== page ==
Belmokhtar claims Algerian raid, slaying of hostages for al Qaeda
Mokhtar Belmokhtar, the head of the jihadist brigade that launched the deadly suicide assault on the In Amenas gas facility in southeastern Algeria, has claimed the attack in al Qaeda's name.
Belmokhtar, the emir of the al-Mua'qi'oon Biddam, or Those who sign with Blood Brigade, released a video today in which he claimed the attack under al Qaeda's banner. The video was released to Sahara Media, an Arab-language website that is based in Mauritania. The videotape was recorded on Jan. 17, two days before Algerian forces launched their final assault yesterday to regain control of the gas facility.
"We in al Qaeda announce that we carried out the blessed commando operation," Belmokhtar said in the video, according to Sahara Media.
Belmokhtar stated that "40 mujahid immigrants and supporters from various Muslim countries, and even from Western countries," carried out the assault on In Amenas to punish the West for intervening in Mali. His description matches a report that an estimated 40 fighters led by a jihadist special operations commander known as Abdul Rahman al Nigeri carried out the suicide assault [see LWJ report, Nigerien jihadist identified as commander of Algerian hostage operation].
Additionally, several fighters from outside Algeria, including a Frenchman, a Malian, two Tunisians, two Libyans, and three Egyptians, are reported to have been killed during the fighting at the gas facility. An Algerian force launched its final counterattack to retake the facility yesterday; 23 hostages, including several foreigners, are thought to have been killed, along with 32 jihadists from the Those who sign with Blood Brigade, but officials expect the death toll to rise.
The terrorist assault on In Amenas began on Wednesday, just five days after French warplanes struck the jihadist alliance in Mali that is made up of al Qaeda in the Islamic Maghreb, Ansar Dine, and the Movement for Oneness and Jihad in West Africa (MUJAO). Several weeks ago, the jihadist alliance began advancing into central and southern Mali after taking control of the north in March 2012.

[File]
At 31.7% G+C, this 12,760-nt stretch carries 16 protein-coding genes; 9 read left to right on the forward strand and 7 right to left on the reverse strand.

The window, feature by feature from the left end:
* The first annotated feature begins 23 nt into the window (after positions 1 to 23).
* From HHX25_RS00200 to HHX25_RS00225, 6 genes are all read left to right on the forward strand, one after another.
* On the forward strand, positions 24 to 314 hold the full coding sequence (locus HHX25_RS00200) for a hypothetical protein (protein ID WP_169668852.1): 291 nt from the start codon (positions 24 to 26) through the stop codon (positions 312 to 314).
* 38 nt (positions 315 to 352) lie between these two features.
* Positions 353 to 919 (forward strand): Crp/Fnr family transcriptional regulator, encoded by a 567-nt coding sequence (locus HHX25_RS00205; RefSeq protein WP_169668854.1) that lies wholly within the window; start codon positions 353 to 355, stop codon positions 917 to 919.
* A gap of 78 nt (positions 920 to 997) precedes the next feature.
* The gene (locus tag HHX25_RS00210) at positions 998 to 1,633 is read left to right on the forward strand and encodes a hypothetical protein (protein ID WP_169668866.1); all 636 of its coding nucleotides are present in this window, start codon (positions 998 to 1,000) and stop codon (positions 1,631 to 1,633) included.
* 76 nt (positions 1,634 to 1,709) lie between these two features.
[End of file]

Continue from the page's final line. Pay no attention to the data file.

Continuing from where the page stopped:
In the video, Belmokhtar said that his group would negotiate with the West and Algeria providing that France and other countries withdraw from Mali.
"We are ready to negotiate with Western countries and the Algerian regime, provided they end the aggression and bombing of Muslim people especially in the territory Azawad [northern Mali] and respect his choice in arbitration in the land of Sharia in Azawad," he said.
Belmokhtar reiterated the call for the US to release Omar Abdel Rahman (the "Blind Sheikh") and Aafia Siddiqui ("Lady Al Qaeda"). The Blind Sheikh is serving a life sentence in the US for his involvement in the 1993 bombing of the World Trade Center and a subsequent plot against New York City landmarks. Siddiqui is serving an 86-year-long sentence for attempting to kill US personnel in Afghanistan in 2008.
Al Qaeda and allied groups often call for the release of the Blind Sheikh and Siddiqui [see LWJ report, Al Qaeda group demands release of 2 well-known jihadists].
Belmokhtar has been tied to jihadists in North Africa and Central Asia. He waged jihad against the Soviets in the 1980s, and fought in Algeria's civil war in the 1990s with the al Qaeda-linked Armed Islamic Group and its successor, the Salafist Group for Preaching and Combat, which renamed itself al Qaeda in the Islamic Maghreb in 2007. AQIM is al Qaeda's affiliate in North Africa.
Although Belmokhtar split with al Qaeda in the Islamic Maghreb in December 2012, he still conducts joint operations with the group. Belmokhtar reports directly to al Qaeda's central leadership, according to his spokesman. Al Qaeda central tightened its control over AQIM's hostage operations in late 2010. [See LWJ report, Analysis: Al Qaeda central tightened control over hostage operations].